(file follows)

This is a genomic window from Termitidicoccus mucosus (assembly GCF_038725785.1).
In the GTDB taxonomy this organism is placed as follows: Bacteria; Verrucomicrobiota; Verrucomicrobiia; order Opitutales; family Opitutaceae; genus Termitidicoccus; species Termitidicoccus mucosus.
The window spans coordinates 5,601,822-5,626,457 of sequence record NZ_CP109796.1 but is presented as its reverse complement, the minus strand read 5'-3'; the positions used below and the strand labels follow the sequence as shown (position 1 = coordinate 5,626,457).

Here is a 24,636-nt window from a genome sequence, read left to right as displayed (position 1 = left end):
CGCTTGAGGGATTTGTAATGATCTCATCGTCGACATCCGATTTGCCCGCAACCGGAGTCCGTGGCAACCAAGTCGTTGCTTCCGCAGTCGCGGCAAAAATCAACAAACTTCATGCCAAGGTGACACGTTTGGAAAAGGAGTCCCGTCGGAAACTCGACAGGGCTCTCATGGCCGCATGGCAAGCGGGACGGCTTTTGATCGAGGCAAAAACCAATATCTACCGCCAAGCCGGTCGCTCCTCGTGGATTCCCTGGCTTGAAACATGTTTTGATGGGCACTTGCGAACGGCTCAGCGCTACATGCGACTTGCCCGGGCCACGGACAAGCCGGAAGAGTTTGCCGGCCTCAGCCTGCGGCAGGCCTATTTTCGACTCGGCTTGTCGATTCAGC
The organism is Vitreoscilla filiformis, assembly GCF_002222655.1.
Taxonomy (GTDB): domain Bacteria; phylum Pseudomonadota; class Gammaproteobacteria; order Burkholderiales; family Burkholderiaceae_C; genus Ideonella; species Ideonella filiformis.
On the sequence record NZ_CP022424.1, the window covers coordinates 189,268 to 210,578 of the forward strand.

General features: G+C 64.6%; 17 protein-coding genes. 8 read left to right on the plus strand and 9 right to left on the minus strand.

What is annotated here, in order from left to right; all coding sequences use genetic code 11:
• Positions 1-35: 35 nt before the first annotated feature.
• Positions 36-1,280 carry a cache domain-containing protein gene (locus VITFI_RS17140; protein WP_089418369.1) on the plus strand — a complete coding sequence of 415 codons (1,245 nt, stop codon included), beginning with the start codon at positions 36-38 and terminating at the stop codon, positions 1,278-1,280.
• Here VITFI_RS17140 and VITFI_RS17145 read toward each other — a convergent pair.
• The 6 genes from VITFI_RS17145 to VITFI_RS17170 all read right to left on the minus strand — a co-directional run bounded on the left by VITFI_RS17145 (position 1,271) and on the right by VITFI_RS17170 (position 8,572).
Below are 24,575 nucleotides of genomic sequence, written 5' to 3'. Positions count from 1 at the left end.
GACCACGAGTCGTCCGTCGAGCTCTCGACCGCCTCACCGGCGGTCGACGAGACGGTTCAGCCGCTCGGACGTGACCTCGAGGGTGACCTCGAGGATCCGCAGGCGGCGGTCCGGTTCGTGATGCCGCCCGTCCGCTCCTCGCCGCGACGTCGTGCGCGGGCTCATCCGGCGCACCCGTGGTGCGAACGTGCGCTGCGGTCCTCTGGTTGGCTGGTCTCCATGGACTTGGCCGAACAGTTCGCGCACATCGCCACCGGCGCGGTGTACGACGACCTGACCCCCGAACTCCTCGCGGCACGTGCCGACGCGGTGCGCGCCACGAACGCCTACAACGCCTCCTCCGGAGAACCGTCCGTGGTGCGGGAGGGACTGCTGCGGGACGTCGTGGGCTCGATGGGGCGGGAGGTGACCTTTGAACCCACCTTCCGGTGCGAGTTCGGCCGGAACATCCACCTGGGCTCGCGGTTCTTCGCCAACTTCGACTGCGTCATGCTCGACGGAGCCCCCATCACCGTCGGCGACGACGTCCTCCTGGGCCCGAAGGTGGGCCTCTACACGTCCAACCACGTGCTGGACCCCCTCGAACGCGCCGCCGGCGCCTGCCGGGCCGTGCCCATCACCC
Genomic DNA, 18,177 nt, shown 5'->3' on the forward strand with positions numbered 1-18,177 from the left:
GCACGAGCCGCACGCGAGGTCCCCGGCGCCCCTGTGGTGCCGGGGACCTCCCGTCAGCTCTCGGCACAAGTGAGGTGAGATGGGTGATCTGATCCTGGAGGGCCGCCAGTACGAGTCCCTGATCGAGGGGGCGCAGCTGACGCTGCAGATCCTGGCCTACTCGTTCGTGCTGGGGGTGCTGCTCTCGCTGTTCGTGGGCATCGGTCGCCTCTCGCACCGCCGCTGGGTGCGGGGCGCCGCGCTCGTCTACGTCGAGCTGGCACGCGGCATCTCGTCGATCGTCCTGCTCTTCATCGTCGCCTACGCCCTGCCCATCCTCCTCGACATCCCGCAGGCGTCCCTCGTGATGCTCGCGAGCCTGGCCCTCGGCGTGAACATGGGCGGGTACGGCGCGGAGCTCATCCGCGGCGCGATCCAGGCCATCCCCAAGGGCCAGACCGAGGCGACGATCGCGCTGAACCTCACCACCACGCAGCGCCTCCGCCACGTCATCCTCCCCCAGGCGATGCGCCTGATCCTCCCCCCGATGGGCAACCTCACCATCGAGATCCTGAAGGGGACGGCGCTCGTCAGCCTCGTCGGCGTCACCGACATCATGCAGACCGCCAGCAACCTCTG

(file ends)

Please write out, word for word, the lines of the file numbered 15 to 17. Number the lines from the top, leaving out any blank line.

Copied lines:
Below are 24,575 nucleotides of genomic sequence, written 5' to 3'. Positions count from 1 at the left end.
GACCACGAGTCGTCCGTCGAGCTCTCGACCGCCTCACCGGCGGTCGACGAGACGGTTCAGCCGCTCGGACGTGACCTCGAGGGTGACCTCGAGGATCCGCAGGCGGCGGTCCGGTTCGTGATGCCGCCCGTCCGCTCCTCGCCGCGACGTCGTGCGCGGGCTCATCCGGCGCACCCGTGGTGCGAACGTGCGCTGCGGTCCTCTGGTTGGCTGGTCTCCATGGACTTGGCCGAACAGTTCGCGCACATCGCCACCGGCGCGGTGTACGACGACCTGACCCCCGAACTCCTCGCGGCACGTGCCGACGCGGTGCGCGCCACGAACGCCTACAACGCCTCCTCCGGAGAACCGTCCGTGGTGCGGGAGGGACTGCTGCGGGACGTCGTGGGCTCGATGGGGCGGGAGGTGACCTTTGAACCCACCTTCCGGTGCGAGTTCGGCCGGAACATCCACCTGGGCTCGCGGTTCTTCGCCAACTTCGACTGCGTCATGCTCGACGGAGCCCCCATCACCGTCGGCGACGACGTCCTCCTGGGCCCGAAGGTGGGCCTCTACACGTCCAACCACGTGCTGGACCCCCTCGAACGCGCCGCCGGCGCCTGCCGGGCCGTGCCCATCACCC
Genomic DNA, 18,177 nt, shown 5'->3' on the forward strand with positions numbered 1-18,177 from the left: